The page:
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The number of patients presenting with shoulder-generated complaints has dramatically increased in the past several months. Some complaints follow a single trauma, while others are the result of cumulative injury. Then there is osteoarthritis, inflammatory arthritis, and causation by metabolic disorders; and as in any joint, there is the possibility of a congenital predisposition.

When the patient presents to me with a chief complaint related to the shoulder, my initial focus is to make sure the symptoms are not referred from a cervical spine abnormality. Then a health assessment adds information about possible metabolic disorders and inflammatory causation. Once the examination of the neck is completed, my attention is directed to the shoulder. A visual inspection allows me to determine if there is muscle atrophy, both front and back. The physical examination includes a determination of whether adhesive capsulitis is playing a role or whether the range of shoulder motion has been limited by the underlying pathology within the shoulder. Manual muscle testing helps determine whether the problem is basically symptom-generating or function-limiting. There are several standard examination techniques available to help narrow the possible causes resulting in pain and altered shoulder function. A simple tape measure allows for the measurement of arm and forearm atrophy. The final information that helps to determine if the shoulder impairment is joint, muscle, tendon, or bone based is the X-ray. If the latter is “negative”, an MRI is indicated.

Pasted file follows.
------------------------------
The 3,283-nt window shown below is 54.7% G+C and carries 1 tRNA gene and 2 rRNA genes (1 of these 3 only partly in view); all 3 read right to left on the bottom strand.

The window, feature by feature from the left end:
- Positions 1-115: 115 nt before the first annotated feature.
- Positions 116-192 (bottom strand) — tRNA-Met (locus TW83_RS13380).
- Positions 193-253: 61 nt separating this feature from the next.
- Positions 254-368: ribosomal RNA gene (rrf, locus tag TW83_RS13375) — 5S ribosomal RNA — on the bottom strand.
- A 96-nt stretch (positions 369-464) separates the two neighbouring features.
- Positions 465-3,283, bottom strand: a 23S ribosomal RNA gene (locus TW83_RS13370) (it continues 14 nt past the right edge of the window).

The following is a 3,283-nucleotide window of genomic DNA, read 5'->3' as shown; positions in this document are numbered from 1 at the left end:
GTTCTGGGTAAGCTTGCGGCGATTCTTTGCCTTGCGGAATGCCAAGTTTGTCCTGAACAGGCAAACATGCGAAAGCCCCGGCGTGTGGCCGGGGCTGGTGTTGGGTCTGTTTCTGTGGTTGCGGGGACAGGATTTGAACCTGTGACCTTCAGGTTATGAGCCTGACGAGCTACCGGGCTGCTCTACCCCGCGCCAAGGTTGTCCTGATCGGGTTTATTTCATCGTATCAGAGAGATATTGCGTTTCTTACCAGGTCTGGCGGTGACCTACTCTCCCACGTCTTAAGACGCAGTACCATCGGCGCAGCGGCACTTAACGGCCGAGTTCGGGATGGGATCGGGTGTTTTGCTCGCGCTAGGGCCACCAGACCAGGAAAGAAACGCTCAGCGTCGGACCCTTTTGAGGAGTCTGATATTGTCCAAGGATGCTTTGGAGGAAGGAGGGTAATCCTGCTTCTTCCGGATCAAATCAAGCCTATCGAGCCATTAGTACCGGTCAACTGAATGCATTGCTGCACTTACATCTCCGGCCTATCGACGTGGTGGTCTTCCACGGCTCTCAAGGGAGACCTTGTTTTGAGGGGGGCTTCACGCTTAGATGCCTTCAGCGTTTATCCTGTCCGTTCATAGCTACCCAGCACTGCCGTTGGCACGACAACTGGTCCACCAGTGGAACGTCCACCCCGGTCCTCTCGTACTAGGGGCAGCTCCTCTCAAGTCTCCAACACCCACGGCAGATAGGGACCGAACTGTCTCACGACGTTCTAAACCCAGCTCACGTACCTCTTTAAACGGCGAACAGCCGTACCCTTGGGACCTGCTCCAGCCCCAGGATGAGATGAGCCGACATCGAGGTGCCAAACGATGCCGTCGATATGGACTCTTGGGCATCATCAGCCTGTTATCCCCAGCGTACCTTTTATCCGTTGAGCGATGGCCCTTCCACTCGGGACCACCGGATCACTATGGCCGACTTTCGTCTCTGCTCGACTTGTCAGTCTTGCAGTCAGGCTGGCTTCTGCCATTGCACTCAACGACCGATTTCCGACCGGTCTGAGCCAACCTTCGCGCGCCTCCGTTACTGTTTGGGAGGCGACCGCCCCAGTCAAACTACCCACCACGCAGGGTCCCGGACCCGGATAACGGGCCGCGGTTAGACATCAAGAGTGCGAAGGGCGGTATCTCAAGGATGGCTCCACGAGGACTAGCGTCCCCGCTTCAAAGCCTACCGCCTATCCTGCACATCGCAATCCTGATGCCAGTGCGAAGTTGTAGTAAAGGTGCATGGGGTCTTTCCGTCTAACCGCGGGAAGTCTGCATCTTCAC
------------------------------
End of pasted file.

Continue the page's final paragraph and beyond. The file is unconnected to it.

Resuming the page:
As far as treatment is concerned, the recommendation is based on the diagnosis. In most instances, physical therapy is the starting point. At times, a one-time steroid injection may be prescribed; I emphasize, it only once. In general, at reevaluation, a review of the initial assessment, and a review of imaging will allow me to determine if the problem is the rotator cuff or osteoarthritis. Treatment modalities after Physical Therapy include Micro-fractured adipose tissue (fat recovered by an office-based mini-liposuction containing stem cells and Growth Factor Proteins) for rotator cuff abnormality and Bone Marrow Concentrate (containing stem cells and Growth Factor Proteins) for osteoarthritis, and patient outcomes will be measured.

My disclaimer, the aforementioned is a general overview of shoulder-generated symptoms and altered function. As described, there are many possible causes contributing to shoulder disease. In the same way, there are many potential treatment options ranging from surgery when indicated to using a needle instead of a knife. Only an office visit and review of imaging will allow me to make an evidence-based recommendation for care; and only after informed consent from the patient will the two of us make the definitive decision for the best treatment option.

To learn more, visit my website at www.sheinkopmd.com. To schedule a consultation call (312) 475-1893.

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